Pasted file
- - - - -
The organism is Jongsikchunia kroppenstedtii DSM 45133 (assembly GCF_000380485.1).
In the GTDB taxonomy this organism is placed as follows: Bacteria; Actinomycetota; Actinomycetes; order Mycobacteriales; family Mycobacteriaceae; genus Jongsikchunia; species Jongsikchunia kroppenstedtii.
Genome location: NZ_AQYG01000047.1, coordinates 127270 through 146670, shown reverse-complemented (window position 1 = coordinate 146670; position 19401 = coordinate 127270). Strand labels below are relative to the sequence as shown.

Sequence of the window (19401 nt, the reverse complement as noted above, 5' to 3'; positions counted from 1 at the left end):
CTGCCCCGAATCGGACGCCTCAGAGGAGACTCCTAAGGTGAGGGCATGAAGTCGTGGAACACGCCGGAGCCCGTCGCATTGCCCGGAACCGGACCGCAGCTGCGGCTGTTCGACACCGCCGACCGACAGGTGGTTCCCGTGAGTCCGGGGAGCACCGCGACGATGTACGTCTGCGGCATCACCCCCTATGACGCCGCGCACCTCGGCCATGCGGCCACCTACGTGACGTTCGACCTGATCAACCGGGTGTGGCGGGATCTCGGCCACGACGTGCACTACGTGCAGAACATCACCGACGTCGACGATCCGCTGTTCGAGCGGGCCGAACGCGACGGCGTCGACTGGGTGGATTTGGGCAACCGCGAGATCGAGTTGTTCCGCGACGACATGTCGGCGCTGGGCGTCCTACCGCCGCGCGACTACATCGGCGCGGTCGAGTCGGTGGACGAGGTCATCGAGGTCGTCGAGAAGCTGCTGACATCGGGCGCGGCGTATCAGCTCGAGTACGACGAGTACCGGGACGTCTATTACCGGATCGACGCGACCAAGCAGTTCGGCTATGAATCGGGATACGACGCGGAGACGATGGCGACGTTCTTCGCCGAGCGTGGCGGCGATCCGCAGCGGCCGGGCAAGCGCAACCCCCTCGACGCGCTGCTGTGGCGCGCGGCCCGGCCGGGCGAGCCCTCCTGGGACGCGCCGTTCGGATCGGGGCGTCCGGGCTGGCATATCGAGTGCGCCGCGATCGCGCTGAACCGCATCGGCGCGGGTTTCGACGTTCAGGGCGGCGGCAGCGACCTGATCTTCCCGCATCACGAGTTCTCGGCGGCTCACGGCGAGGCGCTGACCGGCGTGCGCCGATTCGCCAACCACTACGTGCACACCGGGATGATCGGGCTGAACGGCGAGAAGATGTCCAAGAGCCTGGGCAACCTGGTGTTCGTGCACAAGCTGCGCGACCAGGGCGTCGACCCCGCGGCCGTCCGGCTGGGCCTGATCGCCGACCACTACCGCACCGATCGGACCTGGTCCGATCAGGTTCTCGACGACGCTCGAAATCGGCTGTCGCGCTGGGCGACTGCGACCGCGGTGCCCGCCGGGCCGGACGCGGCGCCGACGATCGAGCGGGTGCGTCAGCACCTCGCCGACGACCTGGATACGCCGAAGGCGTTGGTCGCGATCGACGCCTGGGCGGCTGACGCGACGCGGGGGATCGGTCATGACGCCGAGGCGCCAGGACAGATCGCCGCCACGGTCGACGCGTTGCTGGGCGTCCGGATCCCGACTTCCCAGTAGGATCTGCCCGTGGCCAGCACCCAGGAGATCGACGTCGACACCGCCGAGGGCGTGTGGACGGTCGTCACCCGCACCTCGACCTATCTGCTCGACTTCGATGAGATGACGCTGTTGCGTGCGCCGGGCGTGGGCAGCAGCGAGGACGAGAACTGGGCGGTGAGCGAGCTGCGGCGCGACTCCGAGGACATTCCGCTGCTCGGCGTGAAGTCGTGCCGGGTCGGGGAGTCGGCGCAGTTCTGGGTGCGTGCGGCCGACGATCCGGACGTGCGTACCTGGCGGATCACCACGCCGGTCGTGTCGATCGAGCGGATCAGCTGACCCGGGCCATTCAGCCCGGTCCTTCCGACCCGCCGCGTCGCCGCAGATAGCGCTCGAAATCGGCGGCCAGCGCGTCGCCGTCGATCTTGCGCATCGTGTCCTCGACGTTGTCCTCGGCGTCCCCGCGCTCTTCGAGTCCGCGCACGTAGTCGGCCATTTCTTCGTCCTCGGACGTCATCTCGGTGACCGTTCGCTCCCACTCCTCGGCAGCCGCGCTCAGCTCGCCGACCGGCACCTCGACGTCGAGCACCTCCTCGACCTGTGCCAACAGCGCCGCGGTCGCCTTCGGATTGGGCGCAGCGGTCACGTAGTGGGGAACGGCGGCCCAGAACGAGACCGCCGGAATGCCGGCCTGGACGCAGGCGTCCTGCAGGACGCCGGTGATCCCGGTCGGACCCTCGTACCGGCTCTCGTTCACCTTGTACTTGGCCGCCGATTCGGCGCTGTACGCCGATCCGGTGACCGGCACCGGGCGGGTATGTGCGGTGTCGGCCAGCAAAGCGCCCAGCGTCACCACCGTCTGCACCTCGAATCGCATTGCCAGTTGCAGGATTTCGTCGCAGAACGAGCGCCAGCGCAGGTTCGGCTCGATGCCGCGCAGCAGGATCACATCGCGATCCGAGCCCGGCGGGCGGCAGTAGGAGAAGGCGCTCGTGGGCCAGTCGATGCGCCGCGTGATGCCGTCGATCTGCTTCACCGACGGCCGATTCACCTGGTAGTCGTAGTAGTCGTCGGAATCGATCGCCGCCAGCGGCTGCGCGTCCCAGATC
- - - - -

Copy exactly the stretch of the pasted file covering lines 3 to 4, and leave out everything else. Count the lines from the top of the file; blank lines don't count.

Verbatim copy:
Genome location: NZ_AQYG01000047.1, coordinates 127270 through 146670, shown reverse-complemented (window position 1 = coordinate 146670; position 19401 = coordinate 127270). Strand labels below are relative to the sequence as shown.

Sequence of the window (19401 nt, the reverse complement as noted above, 5' to 3'; positions counted from 1 at the left end):